The Gulf of Nicoya is Costa Rica’s biggest estuary, and its most productive. It’s relatively shallow, its waters are well mixed and it’s surrounded by mangroves and muddy beaches. Circulation of fish and shrimp larvae in the Gulf is very complex and depends on tides and rivers entering the estuary.
Despite of the thousands of families that depend on fishing and that this system has been over exploited for decades probably, so far INCOPESCA hasn’t taken effective measures for its sustainable management.
At this time, National Emergency Commission has only shared a short release in which a small area inside the Gulf is delimitated, area that seems limited considering existing currents. As a matter of fact, CIMAR had already issued warnings about strong waves in the area during this weekend.
This is where we notice a sad coincidence. Some months ago, a catamaran with tourists onboard also sank in Puntarenas, during a time when strong waves had been predicted. We can’t help but wonder if the sunken barge took all the necessary precautions to face such conditions.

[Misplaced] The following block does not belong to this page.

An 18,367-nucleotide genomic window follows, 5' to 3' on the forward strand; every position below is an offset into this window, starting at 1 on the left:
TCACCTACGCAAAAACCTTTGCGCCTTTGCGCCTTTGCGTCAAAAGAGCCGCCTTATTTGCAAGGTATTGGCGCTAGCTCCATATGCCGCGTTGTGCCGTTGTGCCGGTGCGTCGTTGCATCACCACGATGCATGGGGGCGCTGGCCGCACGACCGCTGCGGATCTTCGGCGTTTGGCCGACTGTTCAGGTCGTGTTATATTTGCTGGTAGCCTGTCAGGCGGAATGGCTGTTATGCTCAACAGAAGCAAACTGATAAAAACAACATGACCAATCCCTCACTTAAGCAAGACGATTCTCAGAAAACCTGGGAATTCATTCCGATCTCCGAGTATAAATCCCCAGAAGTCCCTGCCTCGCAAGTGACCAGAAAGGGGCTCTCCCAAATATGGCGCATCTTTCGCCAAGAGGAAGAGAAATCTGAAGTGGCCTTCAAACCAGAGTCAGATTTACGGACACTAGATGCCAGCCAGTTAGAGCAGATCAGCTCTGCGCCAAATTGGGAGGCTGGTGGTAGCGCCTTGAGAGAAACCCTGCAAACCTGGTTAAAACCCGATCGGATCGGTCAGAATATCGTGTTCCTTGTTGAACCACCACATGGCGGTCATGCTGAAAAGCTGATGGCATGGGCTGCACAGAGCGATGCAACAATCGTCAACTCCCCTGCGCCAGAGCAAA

Why is it, that even if preventive warnings have been issued, such regrettable emergencies have happened in such a small period of time? We also wonder if we have an emergency protocol for the unloading of such kinds of materials, in biologically- sensitive and highly populated areas. Which are the responsible institutions, the ones that should oversee the application of such a protocol?
Transport of dangerous materials by sea, such as ammonium nitrate, is internationally regulated by the International Maritime Organization (IMO), particularly through the SOLAS (Safety of Life at Sea) and MARPOL (Marine Pollution) agreements. Our country has not ratified the 1996 SOLAS agreement nor the MARPOL convention, not even any of its anexes. Going through our National Plan for Risk Management, we cannot find any concrete mention of any marine or coastal situations. We understand this is a guide document, and we hope there are updated and effective documents in our country, in order to manage these kinds of emergencies.
We’ll see what happens, but we deeply regret that this emergency was not prevented.
Read more here.